It’s not unreasonable to say that Canada has a youth employment crisis.

The employment rate for youth in January was at one of its lowest points since the start of the recession, at 50.6%[i]. That’s only 0.1% higher than it was two years ago and down by a tenth compared to pre-recession levels. The unemployment rate for youth is nearly 2-and-a-half times higher than non-youth[ii], and the “recovery” in youth unemployment can be attributed to the number of youth who have actually dropped out of the labour market because of the recession.

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Who will they come for next? Charities and the federal budget

February 11th, 2014 · · Federal Budget

The federal government has been attempting to silence NGOs with charitable status from speaking out on issues that matter to all Canadians. This initiative to intimidate and otherwise silence voices that challenge its policies—goes to the heart of Canadian democracy.

Anecdotal evidence suggests that the Conservative government is attempting to rewrite or reinterpret the rules on what constitutes “political activity” to prevent organizations from saying things it does not want to hear.

The CRA Minister claims these audits are random, but this claim lacks credibility. The claim that they are arms-length and not subject to government interference—is highly questionable.

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Budget 2014: Let stagnation reign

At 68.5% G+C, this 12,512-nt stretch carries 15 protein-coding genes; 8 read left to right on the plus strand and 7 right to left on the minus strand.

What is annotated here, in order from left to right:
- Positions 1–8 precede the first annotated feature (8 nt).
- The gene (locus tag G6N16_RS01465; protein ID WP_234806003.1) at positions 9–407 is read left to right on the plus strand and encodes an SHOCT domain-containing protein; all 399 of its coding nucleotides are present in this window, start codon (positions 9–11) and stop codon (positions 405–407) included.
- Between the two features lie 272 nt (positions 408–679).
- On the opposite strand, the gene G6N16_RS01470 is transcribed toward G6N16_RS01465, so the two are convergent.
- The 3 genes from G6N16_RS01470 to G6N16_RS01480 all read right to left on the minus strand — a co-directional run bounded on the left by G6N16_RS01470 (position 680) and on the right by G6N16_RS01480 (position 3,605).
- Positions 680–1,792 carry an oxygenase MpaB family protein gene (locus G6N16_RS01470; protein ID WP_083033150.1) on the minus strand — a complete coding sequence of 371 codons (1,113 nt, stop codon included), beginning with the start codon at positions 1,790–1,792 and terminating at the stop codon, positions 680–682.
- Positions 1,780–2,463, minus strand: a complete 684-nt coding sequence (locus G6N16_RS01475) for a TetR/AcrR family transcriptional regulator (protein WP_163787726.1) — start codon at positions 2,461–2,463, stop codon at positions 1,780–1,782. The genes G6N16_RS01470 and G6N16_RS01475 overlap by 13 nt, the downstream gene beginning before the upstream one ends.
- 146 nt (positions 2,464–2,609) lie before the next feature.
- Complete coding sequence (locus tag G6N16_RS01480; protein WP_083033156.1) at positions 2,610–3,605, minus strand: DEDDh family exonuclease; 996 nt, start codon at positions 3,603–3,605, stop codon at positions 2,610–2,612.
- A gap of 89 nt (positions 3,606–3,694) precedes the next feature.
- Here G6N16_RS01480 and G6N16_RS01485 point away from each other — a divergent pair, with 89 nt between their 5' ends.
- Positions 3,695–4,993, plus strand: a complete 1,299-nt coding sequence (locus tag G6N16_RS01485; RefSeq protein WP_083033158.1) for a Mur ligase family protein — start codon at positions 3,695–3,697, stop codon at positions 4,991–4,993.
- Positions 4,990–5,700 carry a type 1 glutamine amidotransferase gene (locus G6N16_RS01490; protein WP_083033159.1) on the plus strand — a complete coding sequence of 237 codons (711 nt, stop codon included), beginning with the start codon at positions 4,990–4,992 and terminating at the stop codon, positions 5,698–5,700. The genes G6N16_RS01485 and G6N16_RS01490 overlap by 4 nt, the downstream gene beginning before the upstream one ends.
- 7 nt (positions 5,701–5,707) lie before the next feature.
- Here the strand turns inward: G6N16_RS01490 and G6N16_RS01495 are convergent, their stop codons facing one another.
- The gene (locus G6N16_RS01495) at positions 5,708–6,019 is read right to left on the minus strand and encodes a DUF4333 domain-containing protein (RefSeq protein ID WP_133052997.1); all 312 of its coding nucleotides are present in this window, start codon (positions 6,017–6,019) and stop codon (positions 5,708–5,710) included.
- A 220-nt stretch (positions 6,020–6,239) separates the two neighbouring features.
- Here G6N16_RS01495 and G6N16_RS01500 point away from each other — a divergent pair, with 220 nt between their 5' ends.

February 11th, 2014 · · Alternative Federal Budget, Federal Budget

As Canada slogs through its anaemic recovery, the federal government again appears to be happy to drive down growth.  In fact since the last budget, economic growth for 2014 was revised down by a full point.  The future two years out looks rosy until we get there and then—surprise!—stagnant growth continues to be the norm.

The labour market, despite a whole booklet on it in the budget documents, is in much worse shape than advertised. Of the decline in the unemployment rate since the worst of 2009, 20% was due to Canadians finding jobs, obviously a positive thing, but 80% was due to Canadians giving up their search.  In fact the situation is much worse for youth where 100% of the drop in their unemployment rate was due to young people giving up their search.

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Canada’s Job Market: Slower, Lower, Weaker

February 8th, 2014 · · Employment and Labour, Federal Budget

The following commentary on yesterday’s job numbers is quoted in today’s National Post (page FP4):

The Olympic motto may be “Faster, Higher, Stronger,” but Canada’s employment growth is slower, lower and weaker going into the winter games.

Of the 29,000 Canadians who supposedly gained employment in January, 28,000 reported being self-employed. Only 1,000 found jobs paid by an employer.

While self-employment includes some high-income professionals and entrepreneurs, the jump in self-employment in the context of a poor job market suggests that many Canadians are trying to eke out income through contract work because employers are not offering paid positions.

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Alternative Federal Budget 2014: Striking a better balance

February 5th, 2014 · · Alternative Federal Budget, Economy & Economic Indicators, Federal Budget, Income Inequality

The following remarks are excerpted from the 2014 Alternative Federal Budget press conference, featuring Armine Yalnizyan, David Macdonald and Bruce Campbell (February 5th, Parliament Hill).

This year is our 19th Alternative Federal Budget (AFB).

From the beginning, we’ve developed a rigorous economic and fiscal framework for our Budget; and we have acquired an enviable reputation for more accurately forecasting fiscal balances than the  Department of Finance. Organizers of a recent international conference in Berlin recently called our alternative budget the leading example of its kind in the world. Former parliamentary budget officer Kevin Page has praised it, as have many academic economists.